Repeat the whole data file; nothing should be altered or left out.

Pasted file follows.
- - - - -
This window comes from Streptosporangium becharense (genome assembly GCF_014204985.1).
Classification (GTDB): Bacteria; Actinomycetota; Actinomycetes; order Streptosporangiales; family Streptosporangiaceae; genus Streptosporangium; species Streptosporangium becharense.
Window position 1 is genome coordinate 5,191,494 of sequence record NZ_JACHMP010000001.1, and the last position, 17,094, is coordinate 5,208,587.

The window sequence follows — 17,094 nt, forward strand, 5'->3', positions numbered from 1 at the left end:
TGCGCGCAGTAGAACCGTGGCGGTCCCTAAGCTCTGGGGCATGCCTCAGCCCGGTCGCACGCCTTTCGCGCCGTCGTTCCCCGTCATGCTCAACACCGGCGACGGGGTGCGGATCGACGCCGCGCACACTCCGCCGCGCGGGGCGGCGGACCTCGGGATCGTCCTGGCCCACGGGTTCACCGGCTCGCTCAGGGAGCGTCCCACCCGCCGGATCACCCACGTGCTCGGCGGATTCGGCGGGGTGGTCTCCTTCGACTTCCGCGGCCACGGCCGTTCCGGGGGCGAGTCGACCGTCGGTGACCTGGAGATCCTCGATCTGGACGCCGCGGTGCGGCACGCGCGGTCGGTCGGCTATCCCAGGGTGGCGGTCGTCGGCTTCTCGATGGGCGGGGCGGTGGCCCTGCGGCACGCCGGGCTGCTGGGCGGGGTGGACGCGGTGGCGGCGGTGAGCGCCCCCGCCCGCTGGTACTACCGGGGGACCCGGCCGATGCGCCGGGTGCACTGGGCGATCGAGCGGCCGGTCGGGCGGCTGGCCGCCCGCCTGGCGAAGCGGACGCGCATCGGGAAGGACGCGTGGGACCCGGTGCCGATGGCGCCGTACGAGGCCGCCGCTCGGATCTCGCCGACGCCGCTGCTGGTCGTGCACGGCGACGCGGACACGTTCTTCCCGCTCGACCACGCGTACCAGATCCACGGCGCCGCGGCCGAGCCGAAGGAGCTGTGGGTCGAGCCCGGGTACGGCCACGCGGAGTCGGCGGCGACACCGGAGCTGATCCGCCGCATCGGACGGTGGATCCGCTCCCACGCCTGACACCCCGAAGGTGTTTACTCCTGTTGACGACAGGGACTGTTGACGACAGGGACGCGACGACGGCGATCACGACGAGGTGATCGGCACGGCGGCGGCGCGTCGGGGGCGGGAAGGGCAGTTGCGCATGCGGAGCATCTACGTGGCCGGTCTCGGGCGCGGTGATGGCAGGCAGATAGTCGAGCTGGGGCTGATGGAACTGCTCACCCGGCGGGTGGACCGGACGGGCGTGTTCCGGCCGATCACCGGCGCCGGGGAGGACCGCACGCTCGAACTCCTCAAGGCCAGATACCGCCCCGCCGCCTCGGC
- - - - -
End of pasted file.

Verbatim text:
This window comes from Streptosporangium becharense (genome assembly GCF_014204985.1).
Classification (GTDB): Bacteria; Actinomycetota; Actinomycetes; order Streptosporangiales; family Streptosporangiaceae; genus Streptosporangium; species Streptosporangium becharense.
Window position 1 is genome coordinate 5,191,494 of sequence record NZ_JACHMP010000001.1, and the last position, 17,094, is coordinate 5,208,587.

The window sequence follows — 17,094 nt, forward strand, 5'->3', positions numbered from 1 at the left end:
TGCGCGCAGTAGAACCGTGGCGGTCCCTAAGCTCTGGGGCATGCCTCAGCCCGGTCGCACGCCTTTCGCGCCGTCGTTCCCCGTCATGCTCAACACCGGCGACGGGGTGCGGATCGACGCCGCGCACACTCCGCCGCGCGGGGCGGCGGACCTCGGGATCGTCCTGGCCCACGGGTTCACCGGCTCGCTCAGGGAGCGTCCCACCCGCCGGATCACCCACGTGCTCGGCGGATTCGGCGGGGTGGTCTCCTTCGACTTCCGCGGCCACGGCCGTTCCGGGGGCGAGTCGACCGTCGGTGACCTGGAGATCCTCGATCTGGACGCCGCGGTGCGGCACGCGCGGTCGGTCGGCTATCCCAGGGTGGCGGTCGTCGGCTTCTCGATGGGCGGGGCGGTGGCCCTGCGGCACGCCGGGCTGCTGGGCGGGGTGGACGCGGTGGCGGCGGTGAGCGCCCCCGCCCGCTGGTACTACCGGGGGACCCGGCCGATGCGCCGGGTGCACTGGGCGATCGAGCGGCCGGTCGGGCGGCTGGCCGCCCGCCTGGCGAAGCGGACGCGCATCGGGAAGGACGCGTGGGACCCGGTGCCGATGGCGCCGTACGAGGCCGCCGCTCGGATCTCGCCGACGCCGCTGCTGGTCGTGCACGGCGACGCGGACACGTTCTTCCCGCTCGACCACGCGTACCAGATCCACGGCGCCGCGGCCGAGCCGAAGGAGCTGTGGGTCGAGCCCGGGTACGGCCACGCGGAGTCGGCGGCGACACCGGAGCTGATCCGCCGCATCGGACGGTGGATCCGCTCCCACGCCTGACACCCCGAAGGTGTTTACTCCTGTTGACGACAGGGACTGTTGACGACAGGGACGCGACGACGGCGATCACGACGAGGTGATCGGCACGGCGGCGGCGCGTCGGGGGCGGGAAGGGCAGTTGCGCATGCGGAGCATCTACGTGGCCGGTCTCGGGCGCGGTGATGGCAGGCAGATAGTCGAGCTGGGGCTGATGGAACTGCTCACCCGGCGGGTGGACCGGACGGGCGTGTTCCGGCCGATCACCGGCGCCGGGGAGGACCGCACGCTCGAACTCCTCAAGGCCAGATACCGCCCCGCCGCCTCGGC